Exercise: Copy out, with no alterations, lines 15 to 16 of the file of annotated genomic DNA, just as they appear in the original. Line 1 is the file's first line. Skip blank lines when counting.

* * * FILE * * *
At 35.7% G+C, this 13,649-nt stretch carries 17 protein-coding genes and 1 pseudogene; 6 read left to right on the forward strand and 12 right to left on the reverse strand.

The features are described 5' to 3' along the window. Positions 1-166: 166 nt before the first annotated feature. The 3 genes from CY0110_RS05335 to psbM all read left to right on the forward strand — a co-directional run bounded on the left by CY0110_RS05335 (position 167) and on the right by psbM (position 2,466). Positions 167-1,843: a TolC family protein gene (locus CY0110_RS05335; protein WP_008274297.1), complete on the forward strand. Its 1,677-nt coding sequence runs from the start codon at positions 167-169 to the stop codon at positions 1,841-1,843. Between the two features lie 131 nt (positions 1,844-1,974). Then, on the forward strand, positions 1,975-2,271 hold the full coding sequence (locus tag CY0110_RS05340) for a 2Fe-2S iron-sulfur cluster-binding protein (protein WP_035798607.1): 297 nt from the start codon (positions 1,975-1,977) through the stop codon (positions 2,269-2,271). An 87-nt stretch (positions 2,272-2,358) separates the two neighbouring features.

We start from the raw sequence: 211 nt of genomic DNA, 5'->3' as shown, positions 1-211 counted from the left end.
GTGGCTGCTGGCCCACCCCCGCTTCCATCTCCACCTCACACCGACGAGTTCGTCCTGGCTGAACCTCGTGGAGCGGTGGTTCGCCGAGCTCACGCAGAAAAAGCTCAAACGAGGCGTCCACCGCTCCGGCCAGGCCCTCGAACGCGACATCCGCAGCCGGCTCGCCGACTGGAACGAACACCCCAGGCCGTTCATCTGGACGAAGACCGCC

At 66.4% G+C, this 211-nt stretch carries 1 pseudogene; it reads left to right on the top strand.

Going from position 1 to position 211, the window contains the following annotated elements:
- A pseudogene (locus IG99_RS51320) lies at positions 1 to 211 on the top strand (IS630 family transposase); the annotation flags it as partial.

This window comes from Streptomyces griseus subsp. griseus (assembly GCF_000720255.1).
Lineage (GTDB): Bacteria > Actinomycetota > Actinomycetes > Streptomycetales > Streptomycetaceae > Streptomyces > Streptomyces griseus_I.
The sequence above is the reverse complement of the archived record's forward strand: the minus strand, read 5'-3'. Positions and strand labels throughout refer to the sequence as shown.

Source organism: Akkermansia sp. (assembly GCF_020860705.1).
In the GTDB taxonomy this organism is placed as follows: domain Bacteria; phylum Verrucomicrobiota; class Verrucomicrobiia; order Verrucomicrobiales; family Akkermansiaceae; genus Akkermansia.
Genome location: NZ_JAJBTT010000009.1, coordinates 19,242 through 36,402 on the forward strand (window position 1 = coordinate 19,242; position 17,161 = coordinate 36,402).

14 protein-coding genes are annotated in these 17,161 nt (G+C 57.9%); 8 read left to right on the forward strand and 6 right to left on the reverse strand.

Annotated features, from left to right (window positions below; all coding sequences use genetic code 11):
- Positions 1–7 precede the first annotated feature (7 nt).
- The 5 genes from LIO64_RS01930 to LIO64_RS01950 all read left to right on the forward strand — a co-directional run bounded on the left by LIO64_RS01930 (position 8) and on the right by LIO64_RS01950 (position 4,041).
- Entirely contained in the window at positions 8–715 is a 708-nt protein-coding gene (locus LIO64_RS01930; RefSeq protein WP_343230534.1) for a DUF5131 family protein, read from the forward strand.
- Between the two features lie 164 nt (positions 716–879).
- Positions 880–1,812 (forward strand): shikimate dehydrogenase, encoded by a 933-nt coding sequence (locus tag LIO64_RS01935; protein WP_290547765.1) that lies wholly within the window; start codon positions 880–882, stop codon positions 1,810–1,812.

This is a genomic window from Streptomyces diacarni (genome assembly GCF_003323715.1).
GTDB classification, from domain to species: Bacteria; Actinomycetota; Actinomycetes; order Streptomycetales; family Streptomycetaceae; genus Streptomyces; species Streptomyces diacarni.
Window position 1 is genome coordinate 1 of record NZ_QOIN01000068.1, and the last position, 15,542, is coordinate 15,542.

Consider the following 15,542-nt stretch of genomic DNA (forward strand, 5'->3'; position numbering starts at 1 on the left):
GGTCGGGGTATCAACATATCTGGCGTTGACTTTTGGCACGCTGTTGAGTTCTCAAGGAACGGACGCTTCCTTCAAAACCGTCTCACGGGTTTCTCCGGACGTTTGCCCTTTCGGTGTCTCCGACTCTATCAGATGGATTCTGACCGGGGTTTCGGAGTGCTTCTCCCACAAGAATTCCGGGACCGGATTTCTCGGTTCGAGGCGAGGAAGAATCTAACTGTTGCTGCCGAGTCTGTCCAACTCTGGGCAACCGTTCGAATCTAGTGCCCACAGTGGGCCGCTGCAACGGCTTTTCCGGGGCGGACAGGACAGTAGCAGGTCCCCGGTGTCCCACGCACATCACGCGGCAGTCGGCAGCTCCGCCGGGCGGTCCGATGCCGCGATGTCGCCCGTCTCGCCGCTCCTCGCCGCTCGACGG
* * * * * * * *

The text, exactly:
Annotated features, from left to right (window positions below; all coding sequences use genetic code 11):
- Positions 1–7 precede the first annotated feature (7 nt).